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City Council OKs beer, wine sales at hookah lounge

SALISBURY — City Council members granted permission Tuesday for the new downtown hookah lounge to serve beer and wine, over the objections of neighbors who said they believe it is illegal.
State law prohibits smoking in restaurants and bars, so a hookah lounge should not be allowed to serve alcohol, argued Robert Crum and his wife Cherie Turner, who own property next door to King Tut Cafe and Hookah Lounge, located at 5 Easy Street.
The hookah lounge is tucked under and behind 118 E. Council St., which is next to Crum and Turner’s property at 116 E. Council St.
Crum and Turner have a long-standing dispute with Henry and Karen Alexander, who own 118 E. Council St. and 5 Easy Street.
Karen Alexander is a City Council member and former member of the Salisbury Planning Board, which recommended approval of the special use permit that allows beer and wine sales. She recused herself from Tuesday’s discussion and vote.
King Tut has been open and operating for two months. A hookah lounge, where people smoke flavored tobacco from a shared pipe, does not need approval from the city, but wine and beer sales do.
At previous meetings, Crum and Turner have argued that alcohol sales at King Tut would cause parking and other problems. On Tuesday, the couple focused on assertions that smoking is illegal in a bar or restaurant and smoking a hookah is as bad for you as smoking cigarettes.
But City Attorney Rivers Lawther said the city would only be issuing a zoning permit for alcohol sales, not approving the actual sale of beer and wine.
If the city grants the special use permit, “we have granted proper zoning for them to make application to the ABC board,” he said.
The city does not issue ABC permits or do health inspections, Lawther said, and if the business doesn’t meet state regulations, the ABC board could pull the lounge’s permit or health officials could shut it down.
“The city is not the arbiter on what’s smoking and what’s not smoking,” he said.
City Planner Trey Cleaton said from city staff perspective, a hookah lounge is a retail establishment similar to a cigar shop or coffee shop — a place where people buy a product and enjoy it on the premises.
King Tut sells some prepackaged food and drinks, but the business is not inspected as a restaurant by the health department, he said.
Crum, who said he studied law for two years but is not a lawyer, said he believes state law is clear and he plans to file a complaint with the N.C. Department of Health and Human Services.
Turner said she found several examples of hookah bars that were forced to close because they were serving alcohol.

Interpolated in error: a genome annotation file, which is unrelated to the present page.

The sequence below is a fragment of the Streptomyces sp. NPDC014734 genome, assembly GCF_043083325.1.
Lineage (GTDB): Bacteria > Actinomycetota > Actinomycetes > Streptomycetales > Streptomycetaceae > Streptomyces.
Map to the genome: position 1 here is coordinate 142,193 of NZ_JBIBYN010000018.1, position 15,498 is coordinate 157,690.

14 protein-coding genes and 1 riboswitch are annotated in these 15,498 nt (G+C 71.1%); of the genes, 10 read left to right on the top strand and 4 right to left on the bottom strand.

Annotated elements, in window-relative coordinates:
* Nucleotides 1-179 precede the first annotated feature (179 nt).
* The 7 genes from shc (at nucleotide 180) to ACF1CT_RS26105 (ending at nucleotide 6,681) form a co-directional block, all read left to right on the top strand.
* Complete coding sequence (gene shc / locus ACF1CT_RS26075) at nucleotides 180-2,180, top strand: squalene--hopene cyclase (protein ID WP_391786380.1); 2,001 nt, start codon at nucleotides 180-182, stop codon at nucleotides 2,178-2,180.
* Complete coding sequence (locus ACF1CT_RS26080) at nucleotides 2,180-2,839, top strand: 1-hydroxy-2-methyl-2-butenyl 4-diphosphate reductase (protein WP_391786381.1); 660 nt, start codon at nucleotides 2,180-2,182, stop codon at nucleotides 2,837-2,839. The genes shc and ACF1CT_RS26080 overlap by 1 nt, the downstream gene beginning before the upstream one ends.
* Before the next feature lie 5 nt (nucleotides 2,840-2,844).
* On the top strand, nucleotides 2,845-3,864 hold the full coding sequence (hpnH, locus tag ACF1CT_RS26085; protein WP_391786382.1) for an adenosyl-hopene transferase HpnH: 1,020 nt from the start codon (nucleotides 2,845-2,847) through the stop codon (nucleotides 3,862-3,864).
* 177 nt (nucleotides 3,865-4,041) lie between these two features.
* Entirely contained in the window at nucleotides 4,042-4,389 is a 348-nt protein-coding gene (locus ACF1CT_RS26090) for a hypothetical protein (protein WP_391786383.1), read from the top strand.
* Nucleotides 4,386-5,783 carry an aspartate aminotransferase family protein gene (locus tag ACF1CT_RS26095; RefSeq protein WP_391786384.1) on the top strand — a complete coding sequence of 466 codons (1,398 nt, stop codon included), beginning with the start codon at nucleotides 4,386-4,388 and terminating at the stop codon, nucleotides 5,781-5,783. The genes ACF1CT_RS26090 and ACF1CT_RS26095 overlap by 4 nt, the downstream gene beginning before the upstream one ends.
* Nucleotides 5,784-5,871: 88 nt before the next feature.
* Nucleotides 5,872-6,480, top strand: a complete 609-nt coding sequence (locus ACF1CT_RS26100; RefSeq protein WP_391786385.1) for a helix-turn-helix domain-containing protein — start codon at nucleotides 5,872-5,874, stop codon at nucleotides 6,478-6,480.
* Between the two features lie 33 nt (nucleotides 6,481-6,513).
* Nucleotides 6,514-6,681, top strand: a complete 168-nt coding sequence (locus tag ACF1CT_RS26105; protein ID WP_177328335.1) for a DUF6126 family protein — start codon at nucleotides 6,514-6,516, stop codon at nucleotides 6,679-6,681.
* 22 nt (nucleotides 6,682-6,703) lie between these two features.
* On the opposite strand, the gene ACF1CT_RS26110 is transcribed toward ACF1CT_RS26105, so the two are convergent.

A Google search turned up many hookah bars in North Carolina that feature alcohol on their menu.
Several people spoke in favor of beer and wine at King Tut, including Clyde, who only uses one name and owns property near the lounge.
He chastised the city for making the business wait two months and endure four lengthy meetings to obtain a special use permit. The city’s new One Stop Shop for Development, which is supposed to help businesses open faster, failed King Tut, Clyde said.
“It’s not one stop, it’s been four stops,” he said.
Clyde, who has a long-standing dispute with Crum and Turner, noted that several other organizations in the Easy Street area serve beer and wine, including Waterworks and Salisbury Depot.
“Everybody on that block has beer and wine,” he said. “… It’s not fair to have a new business come to Salisbury and have him to go through this.”
King Tut owner Hamdy Kishk, whose original location is in Charlotte, did not speak. But manager Ryan Stultz said the business meets all requirements of the special use permit, and employees would take an online course to help detect when someone’s had too much to drink and how to intervene.
When the Planning Board recommended that City Council approve the permit, members said Crum and Turner did not prove that alcohol sales at King Tut would lower the value of their property.
Councilman Brian Miller said if there is a health issue with a hookah lounge serving alcohol, it’s not the purview of City Council.
Miller said he sympathized with Crum and Turner.
“I wouldn’t want it next door to me,” he said.
Miller encouraged the neighbors to work out their differences and said Tuesday’s public hearing “felt more like a dispute between property owners than it does anything else.”
The special use permit is granted to the property, not the business. So if King Tut leaves 5 Easy Street, a new tenant would have permission to sell beer and wine as well.
Contact Emily Ford at 704-797-4264.

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